Chicago Cubs Photo Day

Alfonso Soriano is vastly overpaid. Let’s just get that out of the way now. He makes far too much money relative to his contributions. Just let this obvious truism hover and disipate so we can move on. Over it? Good.

Alfonso Soriano makes a very attractive trade chip at the right price. He can help many teams with his bat. Full stop. Might it be the Yankees, the upstart Cubs or some other team? Either way, Soriano provides plenty of pop should anyone require it.

The Yankees are suddenly in need of an outfielder, as Curtis Granderson is out for ten weeks after being hit on the arm by a J.A. Happ pitch Sunday. Alfonso Soriano is a former Yankee and altogether useful piece. These dots are easily connected.

Jon Heyman launched his “bring Soriano to New York” salvo yesterday, citing the Yankees lack of DH options beyond the injury-prone Travis Hafner as reason to bring Soriano aboard beyond Granderson’s recovery time.

With a full no-trade clause, the 37-year old outfielder can pick and choose where he wants to play. He is currently saying All the Right Things about the young Cubs – but shedding his salary (or most of it) can surely be among the Cubs priorities for financial reasons. Soriano insisted last season that he prefers to play on the East Coast, using his trade veto to prevent a move to the join the San Francisco Giants.

For baseball reasons, the Cubs just might hang onto Soriano for this season. After all, he’s still pretty good.

2011 was a down year for Soriano, one in which he didn’t swing the bat well at all. What looked like the beginning of a steep decline now looks more like an outlier, bookended by two nearly-identical seasons.

2010 34 147 548 128 40 3 24 79 5 1 45 123 .258 .322 .496 .818 114
2011 35 137 508 116 27 1 26 88 2 1 27 113 .244 .289 .469 .759 104
2012 36 151 615 147 33 2 32 108 6 2 44 153 .262 .322 .499 .821 121
Provided by View Original Table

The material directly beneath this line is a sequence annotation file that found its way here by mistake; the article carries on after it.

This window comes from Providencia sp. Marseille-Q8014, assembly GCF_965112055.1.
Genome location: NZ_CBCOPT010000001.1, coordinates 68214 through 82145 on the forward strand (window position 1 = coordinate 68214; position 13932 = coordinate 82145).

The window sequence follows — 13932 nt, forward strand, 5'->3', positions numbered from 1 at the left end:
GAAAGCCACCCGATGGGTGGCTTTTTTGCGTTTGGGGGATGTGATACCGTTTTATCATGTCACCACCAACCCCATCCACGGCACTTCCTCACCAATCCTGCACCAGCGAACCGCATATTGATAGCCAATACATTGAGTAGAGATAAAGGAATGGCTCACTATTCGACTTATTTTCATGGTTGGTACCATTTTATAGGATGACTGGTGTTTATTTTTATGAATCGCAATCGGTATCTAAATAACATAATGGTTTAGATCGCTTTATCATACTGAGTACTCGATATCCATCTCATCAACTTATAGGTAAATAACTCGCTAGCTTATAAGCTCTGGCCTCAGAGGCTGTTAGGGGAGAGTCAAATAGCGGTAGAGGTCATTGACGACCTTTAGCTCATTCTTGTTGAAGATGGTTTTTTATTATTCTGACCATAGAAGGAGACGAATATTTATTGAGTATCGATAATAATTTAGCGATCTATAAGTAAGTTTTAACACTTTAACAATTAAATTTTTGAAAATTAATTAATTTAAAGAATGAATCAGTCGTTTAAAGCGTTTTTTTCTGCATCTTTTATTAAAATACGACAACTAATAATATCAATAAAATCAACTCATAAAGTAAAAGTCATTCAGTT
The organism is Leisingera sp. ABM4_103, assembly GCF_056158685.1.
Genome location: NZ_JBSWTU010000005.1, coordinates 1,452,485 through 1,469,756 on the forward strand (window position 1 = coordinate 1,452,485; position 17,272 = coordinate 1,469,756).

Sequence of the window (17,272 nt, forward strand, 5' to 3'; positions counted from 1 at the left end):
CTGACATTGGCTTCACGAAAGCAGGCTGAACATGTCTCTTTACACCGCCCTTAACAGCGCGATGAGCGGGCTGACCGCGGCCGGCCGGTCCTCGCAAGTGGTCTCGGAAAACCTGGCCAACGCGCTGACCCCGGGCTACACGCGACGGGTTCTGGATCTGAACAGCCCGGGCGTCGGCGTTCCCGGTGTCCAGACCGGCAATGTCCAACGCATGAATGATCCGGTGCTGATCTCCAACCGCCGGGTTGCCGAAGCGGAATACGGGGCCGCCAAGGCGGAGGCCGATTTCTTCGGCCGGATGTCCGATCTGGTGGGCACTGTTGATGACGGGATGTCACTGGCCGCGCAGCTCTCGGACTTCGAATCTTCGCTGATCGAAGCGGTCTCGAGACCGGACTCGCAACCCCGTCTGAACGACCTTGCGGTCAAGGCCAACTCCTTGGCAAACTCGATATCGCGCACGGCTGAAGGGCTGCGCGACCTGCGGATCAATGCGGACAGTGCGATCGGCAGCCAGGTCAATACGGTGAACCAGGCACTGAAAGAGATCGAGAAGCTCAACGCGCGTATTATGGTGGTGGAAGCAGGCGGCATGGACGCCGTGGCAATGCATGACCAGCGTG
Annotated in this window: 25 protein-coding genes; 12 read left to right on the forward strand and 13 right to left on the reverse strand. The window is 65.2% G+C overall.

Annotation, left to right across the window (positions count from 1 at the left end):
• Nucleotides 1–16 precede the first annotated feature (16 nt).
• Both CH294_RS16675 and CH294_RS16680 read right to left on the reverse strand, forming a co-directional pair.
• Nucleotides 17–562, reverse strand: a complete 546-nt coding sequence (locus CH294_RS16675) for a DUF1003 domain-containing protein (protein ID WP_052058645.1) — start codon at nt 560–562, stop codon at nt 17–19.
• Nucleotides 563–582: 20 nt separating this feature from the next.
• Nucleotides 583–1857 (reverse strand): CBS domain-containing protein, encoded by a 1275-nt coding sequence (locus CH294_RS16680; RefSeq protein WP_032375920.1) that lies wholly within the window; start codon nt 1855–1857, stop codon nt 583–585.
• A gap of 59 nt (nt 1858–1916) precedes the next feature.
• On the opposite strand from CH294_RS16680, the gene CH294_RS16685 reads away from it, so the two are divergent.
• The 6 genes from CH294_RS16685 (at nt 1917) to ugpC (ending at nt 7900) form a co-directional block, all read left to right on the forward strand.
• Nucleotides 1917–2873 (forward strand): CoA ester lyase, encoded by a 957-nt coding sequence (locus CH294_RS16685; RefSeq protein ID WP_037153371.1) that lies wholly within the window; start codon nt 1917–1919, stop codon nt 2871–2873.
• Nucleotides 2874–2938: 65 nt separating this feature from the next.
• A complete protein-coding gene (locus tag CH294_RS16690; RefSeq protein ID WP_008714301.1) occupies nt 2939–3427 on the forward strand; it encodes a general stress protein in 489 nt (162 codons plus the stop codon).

Generated 2/25/2013.

One big difference between 2011 and the other years: a low BABIP. A bit of bad luck for sure but Soriano did himself no favors with a wonky approach at the plate (.295-.266-.303 BABIP year-by-year.)

Isolating his swing patters in 2011 compared to the last three years as a whole shows how Soriano expanded his zone, chasing more pitchers on the outside half, causing many of the rollovers and popups by which Soriano was well known. Some of this poor approach bled into 2012, as the Cubs left fielder was homerless until mid May.

Courtesy ESPN Stats & Info

Courtesy ESPN Stats & Info

Soriano stands all over the plate and attempts hooking everything inside over the left field fence. Seems simply enough – in 2011 he got away from being who he truly is. His swing rates tell the tale, making 2011 stick out for its expanded zone.

Courtesy of ESPN Stats & Info

Courtesy of ESPN Stats & Info

Looking back through old Cubs games, there is very little to choose from in terms of Soriano’s setup. He simply had a bad year after he swung at too many pitches he shouldn’t have.

sori stances

The big question remains: was 2011 really the beginning of the end and 2012 was just the ever-popular dead cat bounce? Can a player of his age and abilities continue putting up the kind of numbers we see from Soriano over the past three seasons? His total line since 2010 look like this: .255/.312/.489, with a 6.9% walk rate and .234 ISO.

The last two numbers are important. How many players in the last 40 years or so have posted an ISO over .200 with a walk rate under 8% after their 37th birthday? A grand total of one: Andres Galarraga. Galarraga is the Platonic ideal of a professional hitter, posting very high in-play averages as a rotund older player thanks to his tremendous bat control. Soriano ain’t that.

Only five players even posted individual seasons fitting that criteria after they turned 37. Guy Who Most Definitely Never Took PEDs Craig Biggio did so but only mustered a 106 wRC+ during a highly charged offensive era. Ellis Burks crazy 2002 stands as the very best old guy goes nuts season since 1969.

So Soriano has been good, better than we realize. But will he continue to be good – this the question facing the Yankees and other teams in need of some pop. The historical precedents so not suggest as much. The problem the Yankees face is their in-house alternatives are so, so bad that Soriano represents an upgrade over everybody.

$18 million a year is a hefty price, one the Cubs will surely help go away by chipping in their fair share of the freight. Can Soriano help a contender in need of some power? In 2013, I bet he can. For 2014, the proposition gets a little dicier for any potential trade partner. Free-swinging power hitters don’t tend to get better as they near 40.

The Yankees don’t want to commit much more to their payroll but, considering the alternatives, can they afford not to roll the dice with Soriano?